Jonathan Pinson was either a scheming money-grubber who cheated his own community or the misplaced target of the full force and power of the federal government, lawyers said Friday as they closed a public corruption trial.
Pinson and his former college roommate, Eric Robinson, have “disregard for everything except money and power,” lead prosecutor Nancy Wicker told a federal jury Friday during closing arguments.
“It’s time to tell Jonathan Pinson and Eric Robinson in no uncertain terms that ... the citizens of South Carolina are entitled to honesty. You can’t take investments from people and put them in your pocket.”
In summarizing their case to jurors, prosecution lawyers said the Greenville businessmen plotted to skim public money from a housing development for lower-income Columbians, to defraud students at their alma mater, S.C. State University, and to siphon public funds from job-starved Marion County.
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“Jonathan Pinson had his hand in the cash drawer over and over and over again at VRE (Columbia’s Village at River’s Edge) because he needed money, and he got it anyway he could,” prosecutor J.D. Rowell said.
The jury is scheduled to get the case Monday after U.S. District Judge David Norton explains complex laws that apply in such a sweeping racketeering, extortion and bribery case that is bolstered by hours of secretly recorded mobile phone conversations.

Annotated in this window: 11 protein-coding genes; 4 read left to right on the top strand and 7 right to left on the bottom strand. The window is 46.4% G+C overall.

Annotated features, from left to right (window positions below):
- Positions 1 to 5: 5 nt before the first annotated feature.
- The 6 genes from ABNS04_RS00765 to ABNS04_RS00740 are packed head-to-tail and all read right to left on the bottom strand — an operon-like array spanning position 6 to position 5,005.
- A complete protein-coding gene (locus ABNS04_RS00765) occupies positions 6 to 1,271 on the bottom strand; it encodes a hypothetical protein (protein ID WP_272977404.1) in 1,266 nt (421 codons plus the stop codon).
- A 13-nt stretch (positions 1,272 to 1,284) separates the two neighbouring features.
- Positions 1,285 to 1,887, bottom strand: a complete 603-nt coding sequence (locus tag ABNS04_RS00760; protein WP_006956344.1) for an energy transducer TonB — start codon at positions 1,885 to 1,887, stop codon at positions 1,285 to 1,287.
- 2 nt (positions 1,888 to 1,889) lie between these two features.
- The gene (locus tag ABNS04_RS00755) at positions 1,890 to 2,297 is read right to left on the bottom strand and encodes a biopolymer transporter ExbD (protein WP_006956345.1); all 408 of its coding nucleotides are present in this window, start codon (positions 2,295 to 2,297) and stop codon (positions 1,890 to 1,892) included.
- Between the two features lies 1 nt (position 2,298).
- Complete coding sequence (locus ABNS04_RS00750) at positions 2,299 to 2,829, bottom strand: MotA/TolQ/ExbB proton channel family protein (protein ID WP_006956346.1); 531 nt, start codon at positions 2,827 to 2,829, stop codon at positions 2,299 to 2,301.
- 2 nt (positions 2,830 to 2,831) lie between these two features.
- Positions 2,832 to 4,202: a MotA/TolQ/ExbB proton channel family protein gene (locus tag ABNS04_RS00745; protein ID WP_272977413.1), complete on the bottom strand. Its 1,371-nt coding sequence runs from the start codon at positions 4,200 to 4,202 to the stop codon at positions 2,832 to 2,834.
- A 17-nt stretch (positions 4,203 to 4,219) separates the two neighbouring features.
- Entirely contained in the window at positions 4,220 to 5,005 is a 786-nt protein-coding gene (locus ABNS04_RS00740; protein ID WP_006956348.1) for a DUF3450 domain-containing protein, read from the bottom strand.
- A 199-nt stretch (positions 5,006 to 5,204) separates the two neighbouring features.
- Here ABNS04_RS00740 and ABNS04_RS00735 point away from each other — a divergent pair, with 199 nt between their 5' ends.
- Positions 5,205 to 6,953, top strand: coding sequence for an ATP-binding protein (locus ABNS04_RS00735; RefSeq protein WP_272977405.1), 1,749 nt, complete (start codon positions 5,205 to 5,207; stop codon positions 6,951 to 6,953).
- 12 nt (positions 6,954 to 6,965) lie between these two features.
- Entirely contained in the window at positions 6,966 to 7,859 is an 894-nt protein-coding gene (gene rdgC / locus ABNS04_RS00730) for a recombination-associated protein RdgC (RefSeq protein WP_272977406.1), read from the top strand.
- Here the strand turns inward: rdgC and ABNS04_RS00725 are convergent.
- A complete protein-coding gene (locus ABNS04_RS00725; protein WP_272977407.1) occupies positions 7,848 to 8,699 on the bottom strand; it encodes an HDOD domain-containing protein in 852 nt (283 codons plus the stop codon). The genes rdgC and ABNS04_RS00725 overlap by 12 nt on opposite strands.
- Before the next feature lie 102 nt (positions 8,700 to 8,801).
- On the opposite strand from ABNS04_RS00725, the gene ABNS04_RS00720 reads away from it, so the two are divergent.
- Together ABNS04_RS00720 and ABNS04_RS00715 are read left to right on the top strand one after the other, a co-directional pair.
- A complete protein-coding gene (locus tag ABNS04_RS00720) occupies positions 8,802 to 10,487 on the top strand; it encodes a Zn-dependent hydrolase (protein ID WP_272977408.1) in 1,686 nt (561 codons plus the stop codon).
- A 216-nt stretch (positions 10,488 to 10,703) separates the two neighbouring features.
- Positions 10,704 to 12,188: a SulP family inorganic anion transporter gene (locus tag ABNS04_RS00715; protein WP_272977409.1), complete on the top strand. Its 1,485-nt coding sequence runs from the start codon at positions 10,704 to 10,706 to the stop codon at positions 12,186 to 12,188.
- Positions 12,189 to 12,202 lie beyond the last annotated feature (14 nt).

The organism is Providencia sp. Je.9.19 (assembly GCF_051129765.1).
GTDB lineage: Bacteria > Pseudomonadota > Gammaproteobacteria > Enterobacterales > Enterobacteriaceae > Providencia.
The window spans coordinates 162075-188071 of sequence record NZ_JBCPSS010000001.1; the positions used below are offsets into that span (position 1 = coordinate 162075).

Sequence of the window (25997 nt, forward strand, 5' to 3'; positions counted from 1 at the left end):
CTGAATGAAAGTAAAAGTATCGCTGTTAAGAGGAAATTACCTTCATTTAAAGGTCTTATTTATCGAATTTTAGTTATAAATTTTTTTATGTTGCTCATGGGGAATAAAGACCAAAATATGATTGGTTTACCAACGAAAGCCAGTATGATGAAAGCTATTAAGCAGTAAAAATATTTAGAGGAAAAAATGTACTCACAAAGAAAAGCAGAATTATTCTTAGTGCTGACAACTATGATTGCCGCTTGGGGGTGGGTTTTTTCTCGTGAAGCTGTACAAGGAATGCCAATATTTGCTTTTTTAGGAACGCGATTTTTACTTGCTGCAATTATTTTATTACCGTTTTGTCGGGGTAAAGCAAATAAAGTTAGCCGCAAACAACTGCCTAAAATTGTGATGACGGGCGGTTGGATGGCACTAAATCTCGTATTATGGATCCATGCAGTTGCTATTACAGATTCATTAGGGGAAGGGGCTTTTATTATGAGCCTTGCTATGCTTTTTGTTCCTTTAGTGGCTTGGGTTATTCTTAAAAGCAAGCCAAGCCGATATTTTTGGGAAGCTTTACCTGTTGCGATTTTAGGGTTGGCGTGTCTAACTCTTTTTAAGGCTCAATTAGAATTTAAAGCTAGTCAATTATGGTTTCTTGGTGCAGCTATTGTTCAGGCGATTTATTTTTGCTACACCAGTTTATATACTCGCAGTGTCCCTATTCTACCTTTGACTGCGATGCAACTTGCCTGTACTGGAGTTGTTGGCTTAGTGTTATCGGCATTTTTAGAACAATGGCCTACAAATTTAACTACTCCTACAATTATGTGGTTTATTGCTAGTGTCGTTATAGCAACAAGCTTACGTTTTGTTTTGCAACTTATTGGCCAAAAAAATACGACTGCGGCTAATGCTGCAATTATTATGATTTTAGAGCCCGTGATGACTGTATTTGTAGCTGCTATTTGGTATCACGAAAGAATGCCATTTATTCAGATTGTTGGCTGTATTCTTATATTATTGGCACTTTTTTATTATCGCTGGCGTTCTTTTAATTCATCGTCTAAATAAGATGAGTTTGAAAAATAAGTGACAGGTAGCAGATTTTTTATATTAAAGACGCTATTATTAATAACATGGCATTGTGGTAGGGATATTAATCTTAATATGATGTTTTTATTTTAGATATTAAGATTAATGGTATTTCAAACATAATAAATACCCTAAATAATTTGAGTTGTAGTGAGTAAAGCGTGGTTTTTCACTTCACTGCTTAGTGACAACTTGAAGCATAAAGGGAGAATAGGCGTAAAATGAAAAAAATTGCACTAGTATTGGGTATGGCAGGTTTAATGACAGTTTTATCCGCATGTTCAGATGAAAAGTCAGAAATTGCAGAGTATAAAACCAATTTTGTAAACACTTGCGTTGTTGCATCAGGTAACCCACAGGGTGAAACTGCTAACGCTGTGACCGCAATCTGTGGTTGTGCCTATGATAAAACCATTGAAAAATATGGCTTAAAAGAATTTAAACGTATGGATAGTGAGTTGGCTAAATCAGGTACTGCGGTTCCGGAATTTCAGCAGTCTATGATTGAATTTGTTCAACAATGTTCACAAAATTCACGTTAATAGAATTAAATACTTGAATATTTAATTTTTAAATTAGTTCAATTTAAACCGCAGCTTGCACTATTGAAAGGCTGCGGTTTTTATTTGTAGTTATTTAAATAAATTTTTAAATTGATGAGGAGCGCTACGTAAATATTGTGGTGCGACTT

The diverse jury is comprised of six Caucasians, five African-Americans and a woman of Asian descent.
Pinson lawyer Jim Griffin said in his remarks to the jury that the FBI and prosecutors have twisted routine business transactions into a conspiracy and taken selected phone conversations out of context.
“They just picked out the worst of Jonathan,” Griffin said. “The person on those tapes was a proud man, a boastful man ... a man who was trying to grab the ring.”
He said Pinson is a shrewd businessman. “Only in this courtroom do people want to make it a crime to make money,” the defense lawyer said, adding the government had not proven any of its allegations.
Griffin attacked the six defendants who have pleaded guilty as well as the FBI agents and prosecutors who worked on the investigation and the two-week trial.
“The government has embraced criminals,” Griffin said of associates who testified in hopes of avoiding prison time. He referred to them as “guys with no souls.”
But Griffin saved the brunt of his attack for accused co-conspirator Lance Wright, the Lexington County businessman who pleaded guilty and, according to Griffin, turned on Pinson to save himself from an FBI investigation. Wright served with Pinson on the board of trustees at S.C. State, a historically black university.
“He tells a lie, and they buy his line,” Griffin bellowed as he pounded on a lectern in the largest courtroom in the Matthew Perry federal courthouse.
Pinson “is in jeopardy of being separated from his family all because of Lance Wright,” the defense lawyer thundered, “And it just breaks my heart.”
Shaun Kent, Robinson’s attorney, mocked the government’s case.
“Basically they’ve said that Eric Robinson is the great and powerful Oz,” said Kent as he held his suit coat in front of Robinson as if it were the curtain shielding the wizard in the classic motion picture.